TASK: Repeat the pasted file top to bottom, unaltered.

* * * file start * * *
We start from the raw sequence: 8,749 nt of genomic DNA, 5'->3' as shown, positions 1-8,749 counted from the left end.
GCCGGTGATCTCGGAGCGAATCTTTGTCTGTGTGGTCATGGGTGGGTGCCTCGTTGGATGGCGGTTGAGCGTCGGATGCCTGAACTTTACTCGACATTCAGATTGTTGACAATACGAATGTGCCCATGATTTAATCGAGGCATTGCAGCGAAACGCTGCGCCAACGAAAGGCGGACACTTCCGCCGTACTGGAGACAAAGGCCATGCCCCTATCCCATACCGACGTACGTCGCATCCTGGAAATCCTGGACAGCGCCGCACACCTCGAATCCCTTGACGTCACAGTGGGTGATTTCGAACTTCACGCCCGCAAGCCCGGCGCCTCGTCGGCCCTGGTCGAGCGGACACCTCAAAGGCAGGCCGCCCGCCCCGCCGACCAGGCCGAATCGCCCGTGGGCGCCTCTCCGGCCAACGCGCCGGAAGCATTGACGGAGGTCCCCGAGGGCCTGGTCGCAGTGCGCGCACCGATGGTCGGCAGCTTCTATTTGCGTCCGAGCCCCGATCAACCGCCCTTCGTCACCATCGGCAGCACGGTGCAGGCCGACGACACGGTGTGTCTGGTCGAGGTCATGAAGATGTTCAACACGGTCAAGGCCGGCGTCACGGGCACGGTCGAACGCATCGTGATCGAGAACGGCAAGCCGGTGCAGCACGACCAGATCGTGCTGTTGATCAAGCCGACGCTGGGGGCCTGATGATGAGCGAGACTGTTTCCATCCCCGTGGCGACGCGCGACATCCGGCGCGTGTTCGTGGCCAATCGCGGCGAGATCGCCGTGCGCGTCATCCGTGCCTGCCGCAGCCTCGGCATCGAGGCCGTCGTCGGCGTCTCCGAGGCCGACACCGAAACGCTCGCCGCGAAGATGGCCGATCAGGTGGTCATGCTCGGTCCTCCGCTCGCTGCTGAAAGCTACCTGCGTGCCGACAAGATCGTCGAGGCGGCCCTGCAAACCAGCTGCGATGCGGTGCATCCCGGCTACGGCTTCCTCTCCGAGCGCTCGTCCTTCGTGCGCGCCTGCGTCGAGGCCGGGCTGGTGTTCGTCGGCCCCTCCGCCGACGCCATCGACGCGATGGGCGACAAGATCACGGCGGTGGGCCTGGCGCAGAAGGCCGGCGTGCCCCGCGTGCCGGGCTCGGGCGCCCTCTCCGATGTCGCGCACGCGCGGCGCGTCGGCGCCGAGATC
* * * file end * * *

We start from the raw sequence: 8,749 nt of genomic DNA, 5'->3' as shown, positions 1-8,749 counted from the left end.
GCCGGTGATCTCGGAGCGAATCTTTGTCTGTGTGGTCATGGGTGGGTGCCTCGTTGGATGGCGGTTGAGCGTCGGATGCCTGAACTTTACTCGACATTCAGATTGTTGACAATACGAATGTGCCCATGATTTAATCGAGGCATTGCAGCGAAACGCTGCGCCAACGAAAGGCGGACACTTCCGCCGTACTGGAGACAAAGGCCATGCCCCTATCCCATACCGACGTACGTCGCATCCTGGAAATCCTGGACAGCGCCGCACACCTCGAATCCCTTGACGTCACAGTGGGTGATTTCGAACTTCACGCCCGCAAGCCCGGCGCCTCGTCGGCCCTGGTCGAGCGGACACCTCAAAGGCAGGCCGCCCGCCCCGCCGACCAGGCCGAATCGCCCGTGGGCGCCTCTCCGGCCAACGCGCCGGAAGCATTGACGGAGGTCCCCGAGGGCCTGGTCGCAGTGCGCGCACCGATGGTCGGCAGCTTCTATTTGCGTCCGAGCCCCGATCAACCGCCCTTCGTCACCATCGGCAGCACGGTGCAGGCCGACGACACGGTGTGTCTGGTCGAGGTCATGAAGATGTTCAACACGGTCAAGGCCGGCGTCACGGGCACGGTCGAACGCATCGTGATCGAGAACGGCAAGCCGGTGCAGCACGACCAGATCGTGCTGTTGATCAAGCCGACGCTGGGGGCCTGATGATGAGCGAGACTGTTTCCATCCCCGTGGCGACGCGCGACATCCGGCGCGTGTTCGTGGCCAATCGCGGCGAGATCGCCGTGCGCGTCATCCGTGCCTGCCGCAGCCTCGGCATCGAGGCCGTCGTCGGCGTCTCCGAGGCCGACACCGAAACGCTCGCCGCGAAGATGGCCGATCAGGTGGTCATGCTCGGTCCTCCGCTCGCTGCTGAAAGCTACCTGCGTGCCGACAAGATCGTCGAGGCGGCCCTGCAAACCAGCTGCGATGCGGTGCATCCCGGCTACGGCTTCCTCTCCGAGCGCTCGTCCTTCGTGCGCGCCTGCGTCGAGGCCGGGCTGGTGTTCGTCGGCCCCTCCGCCGACGCCATCGACGCGATGGGCGACAAGATCACGGCGGTGGGCCTGGCGCAGAAGGCCGGCGTGCCCCGCGTGCCGGGCTCGGGCGCCCTCTCCGATGTCGCGCACGCGCGGCGCGTCGGCGCCGAGATC